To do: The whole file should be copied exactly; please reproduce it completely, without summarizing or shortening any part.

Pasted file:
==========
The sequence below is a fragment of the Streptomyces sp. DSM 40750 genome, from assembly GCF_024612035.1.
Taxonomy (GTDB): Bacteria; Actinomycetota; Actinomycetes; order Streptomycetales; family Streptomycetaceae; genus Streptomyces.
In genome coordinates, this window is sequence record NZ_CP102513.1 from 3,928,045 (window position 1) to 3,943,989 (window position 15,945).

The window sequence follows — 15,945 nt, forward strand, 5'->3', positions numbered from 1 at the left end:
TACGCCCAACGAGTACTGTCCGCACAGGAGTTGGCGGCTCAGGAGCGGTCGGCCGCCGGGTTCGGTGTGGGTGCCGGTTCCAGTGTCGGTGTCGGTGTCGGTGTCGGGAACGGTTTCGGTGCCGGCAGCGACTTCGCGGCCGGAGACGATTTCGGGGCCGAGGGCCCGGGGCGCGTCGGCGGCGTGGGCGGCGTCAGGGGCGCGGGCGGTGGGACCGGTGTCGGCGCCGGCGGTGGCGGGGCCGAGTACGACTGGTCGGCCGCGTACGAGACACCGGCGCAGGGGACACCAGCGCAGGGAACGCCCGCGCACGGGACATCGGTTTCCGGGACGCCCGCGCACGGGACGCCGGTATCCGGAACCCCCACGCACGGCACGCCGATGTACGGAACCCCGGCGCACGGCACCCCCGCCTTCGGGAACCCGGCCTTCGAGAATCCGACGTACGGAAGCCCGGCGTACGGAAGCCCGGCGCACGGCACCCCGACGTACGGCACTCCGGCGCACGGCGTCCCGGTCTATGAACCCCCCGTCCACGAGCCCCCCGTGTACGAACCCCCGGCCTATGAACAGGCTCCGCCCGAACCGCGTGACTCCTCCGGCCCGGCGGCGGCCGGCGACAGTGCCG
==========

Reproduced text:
The sequence below is a fragment of the Streptomyces sp. DSM 40750 genome, from assembly GCF_024612035.1.
Taxonomy (GTDB): Bacteria; Actinomycetota; Actinomycetes; order Streptomycetales; family Streptomycetaceae; genus Streptomyces.
In genome coordinates, this window is sequence record NZ_CP102513.1 from 3,928,045 (window position 1) to 3,943,989 (window position 15,945).

The window sequence follows — 15,945 nt, forward strand, 5'->3', positions numbered from 1 at the left end:
TACGCCCAACGAGTACTGTCCGCACAGGAGTTGGCGGCTCAGGAGCGGTCGGCCGCCGGGTTCGGTGTGGGTGCCGGTTCCAGTGTCGGTGTCGGTGTCGGTGTCGGGAACGGTTTCGGTGCCGGCAGCGACTTCGCGGCCGGAGACGATTTCGGGGCCGAGGGCCCGGGGCGCGTCGGCGGCGTGGGCGGCGTCAGGGGCGCGGGCGGTGGGACCGGTGTCGGCGCCGGCGGTGGCGGGGCCGAGTACGACTGGTCGGCCGCGTACGAGACACCGGCGCAGGGGACACCAGCGCAGGGAACGCCCGCGCACGGGACATCGGTTTCCGGGACGCCCGCGCACGGGACGCCGGTATCCGGAACCCCCACGCACGGCACGCCGATGTACGGAACCCCGGCGCACGGCACCCCCGCCTTCGGGAACCCGGCCTTCGAGAATCCGACGTACGGAAGCCCGGCGTACGGAAGCCCGGCGCACGGCACCCCGACGTACGGCACTCCGGCGCACGGCGTCCCGGTCTATGAACCCCCCGTCCACGAGCCCCCCGTGTACGAACCCCCGGCCTATGAACAGGCTCCGCCCGAACCGCGTGACTCCTCCGGCCCGGCGGCGGCCGGCGACAGTGCCG